Cafestol
Identifiers
CAS number
PubChem
ChemSpider
UNII
KEGG
Jmol-3D images Image 1
Properties
Molecular formula C20H28O3
Molar mass 316.43 g mol−1
Melting point 158 to 162 °C (316 to 324 °F; 431 to 435 K)
Except where noted otherwise, data are given for materials in their standard state (at 25 °C (77 °F), 100 kPa)

Cafestol is a diterpene molecule present in coffee.

A typical bean of Coffea arabica contains about 0.4-0.7% cafestol by weight.[1] Cafestol is present in highest quantity in unfiltered coffee drinks such as French press coffee or Turkish coffee/Greek coffee. In filtered coffee drinks such as drip brewed coffee, it is present in only negligible amounts.

Studies have shown that regular consumption of boiled coffee increases serum cholesterol by 8% in men and 10% in women. For those drinking filter coffee, the effect was only significant for women.[2]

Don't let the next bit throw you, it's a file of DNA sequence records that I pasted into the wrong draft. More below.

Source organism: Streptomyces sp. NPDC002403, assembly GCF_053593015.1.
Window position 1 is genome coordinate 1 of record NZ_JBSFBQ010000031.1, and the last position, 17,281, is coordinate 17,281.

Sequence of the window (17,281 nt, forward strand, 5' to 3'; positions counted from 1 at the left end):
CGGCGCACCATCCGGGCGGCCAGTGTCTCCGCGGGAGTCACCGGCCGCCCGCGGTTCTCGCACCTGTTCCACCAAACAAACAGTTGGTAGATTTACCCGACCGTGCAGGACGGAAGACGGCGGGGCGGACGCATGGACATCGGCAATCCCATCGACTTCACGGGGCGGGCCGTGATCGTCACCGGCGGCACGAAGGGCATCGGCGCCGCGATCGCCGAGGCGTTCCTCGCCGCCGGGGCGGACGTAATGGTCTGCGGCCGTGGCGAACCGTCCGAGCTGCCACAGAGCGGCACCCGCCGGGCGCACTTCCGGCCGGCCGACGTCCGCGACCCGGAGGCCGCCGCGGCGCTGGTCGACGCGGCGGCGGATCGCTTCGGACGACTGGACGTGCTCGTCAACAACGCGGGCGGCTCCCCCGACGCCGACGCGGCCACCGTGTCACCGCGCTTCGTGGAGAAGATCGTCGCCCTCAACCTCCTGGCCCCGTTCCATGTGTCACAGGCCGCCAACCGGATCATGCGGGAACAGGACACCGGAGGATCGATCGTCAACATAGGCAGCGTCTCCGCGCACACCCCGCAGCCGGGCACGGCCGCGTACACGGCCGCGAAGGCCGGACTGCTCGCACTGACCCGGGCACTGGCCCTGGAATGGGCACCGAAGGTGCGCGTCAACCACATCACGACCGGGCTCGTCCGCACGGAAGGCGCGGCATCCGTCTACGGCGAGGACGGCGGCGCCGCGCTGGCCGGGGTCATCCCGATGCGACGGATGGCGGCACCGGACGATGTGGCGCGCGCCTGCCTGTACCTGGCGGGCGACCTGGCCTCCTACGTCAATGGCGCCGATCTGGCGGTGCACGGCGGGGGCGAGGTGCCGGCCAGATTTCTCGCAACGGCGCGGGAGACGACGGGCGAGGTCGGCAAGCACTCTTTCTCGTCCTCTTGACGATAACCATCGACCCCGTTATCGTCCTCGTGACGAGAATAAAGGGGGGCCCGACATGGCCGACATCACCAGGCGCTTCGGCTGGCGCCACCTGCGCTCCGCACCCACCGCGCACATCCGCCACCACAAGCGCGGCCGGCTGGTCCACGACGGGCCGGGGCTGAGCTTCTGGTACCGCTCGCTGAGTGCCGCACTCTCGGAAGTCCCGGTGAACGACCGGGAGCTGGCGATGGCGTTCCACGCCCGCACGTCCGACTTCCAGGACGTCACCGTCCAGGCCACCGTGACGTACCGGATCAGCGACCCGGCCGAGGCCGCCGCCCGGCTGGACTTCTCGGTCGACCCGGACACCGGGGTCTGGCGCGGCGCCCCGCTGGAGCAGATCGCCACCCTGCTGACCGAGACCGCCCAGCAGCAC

Potential biological activity

Cafestol has also shown anticarcinogenic properties in rats.[2] Cafestol may act as an agonist ligand for the nuclear receptor farnesoid X receptor and pregnane X receptor, blocking cholesterol homeostasis.[3] Cafestol also has neuroprotective effects in a Drosophila fruit fly model of Parkinson's disease.[4]

See also

References

  1. ^ Kitzberger C, Scholz M, Benassi M. Bioactive compounds content in roasted coffee from traditional and modern Coffea arabica cultivars grown under the same edapho-climatic conditions. Food Research International [serial online]. July 2014;61:61-66. Available from: Academic Search Premier, Ipswich, MA. Accessed June 7, 2014.
  2. ^ a b National Toxicology Program (NTP): (PDF)Cafestol (CASRN 469-83-0) and Kahweol (CASRN 6894-43-5) - Review of Toxicological Literature. October 1999
  3. ^ Ricketts ML, Boekschoten MV, Kreeft AJ, Hooiveld GJ, Moen CJ, Müller M, Frants RR, Kasanmoentalib S, Post SM, Princen HM, Porter JG, Katan MB, Hofker MH, Moore DD (July 2007). "The cholesterol-raising factor from coffee beans, cafestol, as an agonist ligand for the farnesoid and pregnane X receptors". Mol. Endocrinol. 21 (7): 1603–16.  
  4. ^ Trinh K, Andrews L, Krause J, Hanak T, Lee D, Gelb M, Pallanck L (April 2010). "Decaffeinated coffee and nicotine-free tobacco provide neuroprotection in Drosophila models of Parkinson's disease through an NRF2-dependent mechanism". J. Neurosci. 30 (16): 5525–32.